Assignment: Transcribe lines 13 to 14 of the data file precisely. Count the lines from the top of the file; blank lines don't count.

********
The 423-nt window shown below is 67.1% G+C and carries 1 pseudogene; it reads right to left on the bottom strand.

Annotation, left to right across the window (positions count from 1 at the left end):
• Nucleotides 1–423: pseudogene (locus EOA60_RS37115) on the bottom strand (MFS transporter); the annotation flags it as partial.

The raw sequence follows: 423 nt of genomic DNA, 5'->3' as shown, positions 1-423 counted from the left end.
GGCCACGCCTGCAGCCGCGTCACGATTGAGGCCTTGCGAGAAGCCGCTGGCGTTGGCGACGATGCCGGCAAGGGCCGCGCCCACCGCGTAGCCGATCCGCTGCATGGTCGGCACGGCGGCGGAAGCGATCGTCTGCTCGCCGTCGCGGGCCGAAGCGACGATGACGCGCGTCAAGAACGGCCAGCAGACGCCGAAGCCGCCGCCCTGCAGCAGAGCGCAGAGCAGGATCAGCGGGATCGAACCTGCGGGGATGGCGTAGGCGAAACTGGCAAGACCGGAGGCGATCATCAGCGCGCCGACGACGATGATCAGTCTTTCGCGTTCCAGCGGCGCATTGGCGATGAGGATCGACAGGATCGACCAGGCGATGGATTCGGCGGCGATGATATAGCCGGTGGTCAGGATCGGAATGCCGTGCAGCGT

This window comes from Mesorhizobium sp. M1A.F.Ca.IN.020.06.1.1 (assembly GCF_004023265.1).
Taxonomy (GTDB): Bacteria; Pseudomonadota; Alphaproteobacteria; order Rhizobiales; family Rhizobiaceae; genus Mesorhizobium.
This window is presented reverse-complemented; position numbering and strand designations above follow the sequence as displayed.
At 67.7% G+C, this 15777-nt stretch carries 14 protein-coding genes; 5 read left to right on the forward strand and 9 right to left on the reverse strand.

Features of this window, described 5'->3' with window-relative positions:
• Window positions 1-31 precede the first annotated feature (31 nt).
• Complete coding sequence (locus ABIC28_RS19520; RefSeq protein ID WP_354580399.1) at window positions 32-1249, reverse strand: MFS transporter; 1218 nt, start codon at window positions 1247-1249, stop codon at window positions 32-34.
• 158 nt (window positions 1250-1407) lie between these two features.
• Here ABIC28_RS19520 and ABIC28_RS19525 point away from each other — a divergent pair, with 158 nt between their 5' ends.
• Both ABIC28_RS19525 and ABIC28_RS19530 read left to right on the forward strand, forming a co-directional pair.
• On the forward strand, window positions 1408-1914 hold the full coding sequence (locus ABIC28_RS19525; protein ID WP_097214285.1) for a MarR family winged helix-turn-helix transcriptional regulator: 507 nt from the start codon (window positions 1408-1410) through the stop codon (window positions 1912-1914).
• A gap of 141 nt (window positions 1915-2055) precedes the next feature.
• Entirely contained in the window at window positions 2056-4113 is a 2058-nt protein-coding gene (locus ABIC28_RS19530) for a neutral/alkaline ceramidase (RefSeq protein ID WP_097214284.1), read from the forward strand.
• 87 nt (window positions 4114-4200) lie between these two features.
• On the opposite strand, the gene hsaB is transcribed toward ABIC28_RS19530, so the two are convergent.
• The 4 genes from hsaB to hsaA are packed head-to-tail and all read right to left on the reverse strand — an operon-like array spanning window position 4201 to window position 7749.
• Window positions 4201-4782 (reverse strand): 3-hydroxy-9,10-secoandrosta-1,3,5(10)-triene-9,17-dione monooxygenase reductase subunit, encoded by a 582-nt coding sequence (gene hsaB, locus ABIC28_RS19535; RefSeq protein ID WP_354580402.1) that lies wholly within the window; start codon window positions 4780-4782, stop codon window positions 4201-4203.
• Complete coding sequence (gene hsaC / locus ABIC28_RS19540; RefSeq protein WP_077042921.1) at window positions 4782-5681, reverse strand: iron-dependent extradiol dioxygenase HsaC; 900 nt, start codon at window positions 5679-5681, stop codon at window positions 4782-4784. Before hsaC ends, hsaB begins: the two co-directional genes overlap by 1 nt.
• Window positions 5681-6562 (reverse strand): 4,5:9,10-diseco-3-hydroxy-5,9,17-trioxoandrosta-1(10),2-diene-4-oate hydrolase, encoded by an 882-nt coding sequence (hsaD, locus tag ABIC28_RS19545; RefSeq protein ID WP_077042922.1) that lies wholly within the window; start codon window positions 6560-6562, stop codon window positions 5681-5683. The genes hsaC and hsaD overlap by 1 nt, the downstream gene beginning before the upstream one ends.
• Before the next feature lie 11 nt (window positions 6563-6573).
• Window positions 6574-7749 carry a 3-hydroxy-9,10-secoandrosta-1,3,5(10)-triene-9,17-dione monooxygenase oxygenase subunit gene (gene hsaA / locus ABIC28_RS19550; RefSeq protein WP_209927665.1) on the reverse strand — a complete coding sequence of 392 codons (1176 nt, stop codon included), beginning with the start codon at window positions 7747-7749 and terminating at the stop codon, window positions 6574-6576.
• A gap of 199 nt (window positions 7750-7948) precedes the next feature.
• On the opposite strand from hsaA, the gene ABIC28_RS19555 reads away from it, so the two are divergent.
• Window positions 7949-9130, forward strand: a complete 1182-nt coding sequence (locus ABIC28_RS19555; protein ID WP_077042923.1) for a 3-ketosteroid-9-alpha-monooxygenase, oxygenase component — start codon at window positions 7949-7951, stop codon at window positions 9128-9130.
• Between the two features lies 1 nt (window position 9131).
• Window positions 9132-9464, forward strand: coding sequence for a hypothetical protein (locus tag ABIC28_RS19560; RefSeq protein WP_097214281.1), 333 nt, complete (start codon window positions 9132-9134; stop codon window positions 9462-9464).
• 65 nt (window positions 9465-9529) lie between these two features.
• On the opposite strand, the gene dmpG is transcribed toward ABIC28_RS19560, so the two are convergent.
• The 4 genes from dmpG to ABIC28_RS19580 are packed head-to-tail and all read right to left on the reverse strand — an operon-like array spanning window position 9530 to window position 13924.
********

• 158 nt (window positions 1250-1407) lie between these two features.
• Here ABIC28_RS19520 and ABIC28_RS19525 point away from each other — a divergent pair, with 158 nt between their 5' ends.